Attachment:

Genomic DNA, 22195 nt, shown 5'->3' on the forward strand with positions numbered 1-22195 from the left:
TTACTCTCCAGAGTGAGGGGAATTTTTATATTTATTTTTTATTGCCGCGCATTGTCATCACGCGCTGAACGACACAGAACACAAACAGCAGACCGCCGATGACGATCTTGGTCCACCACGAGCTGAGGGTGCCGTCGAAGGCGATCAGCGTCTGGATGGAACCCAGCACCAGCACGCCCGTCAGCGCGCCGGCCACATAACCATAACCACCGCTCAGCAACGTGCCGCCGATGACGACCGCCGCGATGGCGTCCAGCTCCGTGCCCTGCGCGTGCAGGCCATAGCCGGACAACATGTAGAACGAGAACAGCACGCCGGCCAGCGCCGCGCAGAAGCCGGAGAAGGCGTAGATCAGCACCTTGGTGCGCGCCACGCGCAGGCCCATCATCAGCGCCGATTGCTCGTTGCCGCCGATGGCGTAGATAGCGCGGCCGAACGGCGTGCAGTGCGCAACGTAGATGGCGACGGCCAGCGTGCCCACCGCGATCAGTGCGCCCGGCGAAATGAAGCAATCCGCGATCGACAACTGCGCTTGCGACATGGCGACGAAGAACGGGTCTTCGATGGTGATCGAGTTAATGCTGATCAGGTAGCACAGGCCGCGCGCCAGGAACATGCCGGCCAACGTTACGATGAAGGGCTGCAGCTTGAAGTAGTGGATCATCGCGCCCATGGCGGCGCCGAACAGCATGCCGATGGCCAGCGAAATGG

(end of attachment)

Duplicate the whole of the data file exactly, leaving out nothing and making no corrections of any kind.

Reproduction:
Genomic DNA, 22195 nt, shown 5'->3' on the forward strand with positions numbered 1-22195 from the left:
TTACTCTCCAGAGTGAGGGGAATTTTTATATTTATTTTTTATTGCCGCGCATTGTCATCACGCGCTGAACGACACAGAACACAAACAGCAGACCGCCGATGACGATCTTGGTCCACCACGAGCTGAGGGTGCCGTCGAAGGCGATCAGCGTCTGGATGGAACCCAGCACCAGCACGCCCGTCAGCGCGCCGGCCACATAACCATAACCACCGCTCAGCAACGTGCCGCCGATGACGACCGCCGCGATGGCGTCCAGCTCCGTGCCCTGCGCGTGCAGGCCATAGCCGGACAACATGTAGAACGAGAACAGCACGCCGGCCAGCGCCGCGCAGAAGCCGGAGAAGGCGTAGATCAGCACCTTGGTGCGCGCCACGCGCAGGCCCATCATCAGCGCCGATTGCTCGTTGCCGCCGATGGCGTAGATAGCGCGGCCGAACGGCGTGCAGTGCGCAACGTAGATGGCGACGGCCAGCGTGCCCACCGCGATCAGTGCGCCCGGCGAAATGAAGCAATCCGCGATCGACAACTGCGCTTGCGACATGGCGACGAAGAACGGGTCTTCGATGGTGATCGAGTTAATGCTGATCAGGTAGCACAGGCCGCGCGCCAGGAACATGCCGGCCAACGTTACGATGAAGGGCTGCAGCTTGAAGTAGTGGATCATCGCGCCCATGGCGGCGCCGAACAGCATGCCGATGGCCAGCGAAATGG